• 582 THE JOURNAL OF DEVELOPMENT STUDIES

    ZXQN: Zhongguo Xiangzhen Qiye Nianjian (China Rural Enterprise Yearbook)ZXQTZ: Zhongguo Xiangzhen Qiye Tongji Zhaiyao (A Summary of China Rural

    Enterprise Statistics)

    3. Summary of World Broadcasts, Part 3, The Far East, FE/W0159/A/1,19 Dec. 1990. Seealso Zhongguo Xiangzhen Qiye Bao, 12 Dec. 1990, p.3.

    4. These data are from the Ministry of Agriculture. The Ministry of Agriculture [MOA]source reports higher values than the SSB data used in Table 2. This could be becausethe MOA counts as rural exports products made by rural enterprises on sub-contractswith urban enterprises, whereas the SSB may attribute these same products to theprime contractor [Zweig, 1991: 717].

    5. Eastern China includes the provinces of Liaoning, Hebei, Shandong, Jiangsu,Zhejiang, Fujian, Guandong and Guangxi, and the cities of Beijing, Tianjin andShanghai. Central China includes Heilongjiang, Inner Mongolia, Shanxi, Henan,Hubei, Anhui, Hunan and Jiangxi. Western China includes Xinjiang, Gansu, Ningxia,Shaanxi, Sichuan, Guizhou, Yunnan, Qinghai and Tibet.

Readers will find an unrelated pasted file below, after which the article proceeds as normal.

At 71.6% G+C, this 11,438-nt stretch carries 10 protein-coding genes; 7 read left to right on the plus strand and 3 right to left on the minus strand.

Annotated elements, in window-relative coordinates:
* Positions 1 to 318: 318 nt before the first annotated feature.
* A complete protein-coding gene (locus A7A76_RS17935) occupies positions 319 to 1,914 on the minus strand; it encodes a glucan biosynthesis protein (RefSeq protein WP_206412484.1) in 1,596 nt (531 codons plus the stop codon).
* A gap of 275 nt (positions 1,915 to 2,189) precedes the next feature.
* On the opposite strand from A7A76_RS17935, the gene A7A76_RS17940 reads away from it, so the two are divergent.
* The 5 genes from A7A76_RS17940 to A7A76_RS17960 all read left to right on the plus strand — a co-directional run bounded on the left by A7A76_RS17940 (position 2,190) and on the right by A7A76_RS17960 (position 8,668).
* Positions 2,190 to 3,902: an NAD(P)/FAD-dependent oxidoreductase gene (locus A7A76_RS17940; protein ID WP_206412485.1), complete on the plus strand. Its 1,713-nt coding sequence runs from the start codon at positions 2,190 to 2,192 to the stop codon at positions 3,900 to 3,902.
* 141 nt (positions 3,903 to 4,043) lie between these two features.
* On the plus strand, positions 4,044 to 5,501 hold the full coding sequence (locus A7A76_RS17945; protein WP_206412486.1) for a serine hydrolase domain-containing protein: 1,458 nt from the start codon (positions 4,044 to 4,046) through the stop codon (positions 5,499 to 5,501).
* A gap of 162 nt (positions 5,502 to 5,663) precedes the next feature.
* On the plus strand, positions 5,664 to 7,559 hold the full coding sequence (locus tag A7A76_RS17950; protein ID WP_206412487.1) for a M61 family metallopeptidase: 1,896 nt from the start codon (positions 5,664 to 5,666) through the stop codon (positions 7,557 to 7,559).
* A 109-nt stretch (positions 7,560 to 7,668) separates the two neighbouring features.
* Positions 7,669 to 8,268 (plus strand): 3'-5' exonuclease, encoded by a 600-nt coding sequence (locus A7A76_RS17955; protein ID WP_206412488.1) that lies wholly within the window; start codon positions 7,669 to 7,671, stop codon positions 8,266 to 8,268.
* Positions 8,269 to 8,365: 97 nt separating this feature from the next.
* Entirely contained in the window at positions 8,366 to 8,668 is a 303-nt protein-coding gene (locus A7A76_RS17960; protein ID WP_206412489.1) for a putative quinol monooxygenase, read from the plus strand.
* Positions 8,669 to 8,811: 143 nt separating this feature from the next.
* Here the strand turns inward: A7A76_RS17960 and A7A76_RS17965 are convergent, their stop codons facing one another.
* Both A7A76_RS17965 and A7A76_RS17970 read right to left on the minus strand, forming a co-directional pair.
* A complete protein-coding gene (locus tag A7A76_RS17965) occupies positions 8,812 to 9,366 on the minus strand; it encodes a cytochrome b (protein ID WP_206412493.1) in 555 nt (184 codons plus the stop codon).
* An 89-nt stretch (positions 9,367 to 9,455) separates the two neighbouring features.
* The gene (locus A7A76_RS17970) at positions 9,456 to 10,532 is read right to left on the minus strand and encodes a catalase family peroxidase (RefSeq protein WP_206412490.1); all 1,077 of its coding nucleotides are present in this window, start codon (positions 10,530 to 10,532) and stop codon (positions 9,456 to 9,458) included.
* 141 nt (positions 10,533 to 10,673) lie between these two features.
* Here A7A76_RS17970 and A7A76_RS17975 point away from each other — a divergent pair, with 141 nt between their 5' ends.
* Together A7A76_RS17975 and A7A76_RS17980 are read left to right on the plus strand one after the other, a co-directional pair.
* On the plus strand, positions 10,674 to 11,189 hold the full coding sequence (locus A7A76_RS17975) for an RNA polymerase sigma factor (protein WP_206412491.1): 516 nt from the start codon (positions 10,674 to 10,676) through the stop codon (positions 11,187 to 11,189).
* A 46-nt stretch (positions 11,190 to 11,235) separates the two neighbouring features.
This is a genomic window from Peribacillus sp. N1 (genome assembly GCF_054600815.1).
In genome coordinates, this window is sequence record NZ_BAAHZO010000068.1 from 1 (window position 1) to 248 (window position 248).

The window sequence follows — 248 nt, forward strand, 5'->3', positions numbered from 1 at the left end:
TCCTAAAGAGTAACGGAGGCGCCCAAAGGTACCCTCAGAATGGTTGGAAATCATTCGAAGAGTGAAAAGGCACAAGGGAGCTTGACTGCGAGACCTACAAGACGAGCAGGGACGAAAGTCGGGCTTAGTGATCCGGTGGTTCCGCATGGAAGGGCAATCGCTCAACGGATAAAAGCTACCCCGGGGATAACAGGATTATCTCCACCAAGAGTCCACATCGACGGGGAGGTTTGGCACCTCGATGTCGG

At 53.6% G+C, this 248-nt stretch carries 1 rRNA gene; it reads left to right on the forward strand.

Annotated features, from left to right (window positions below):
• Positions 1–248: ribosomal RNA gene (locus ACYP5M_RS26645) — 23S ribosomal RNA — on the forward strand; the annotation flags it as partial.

6. In fact, the pricing regime was greatly liberalised during the reforms in the 1980s.However, price distortions remained for some time, especially with respect to therelative prices between agricultural and industrial products, and have not improvedsignificantly during the decade in China [Nolan, 1991: 38: Zhang, 1993].

    7. See Findlay, Watson and Martin [1993] for a recent review of the reforms.8. This analysis is consistent with the source of funds for rural enterprises [Yuan Peng,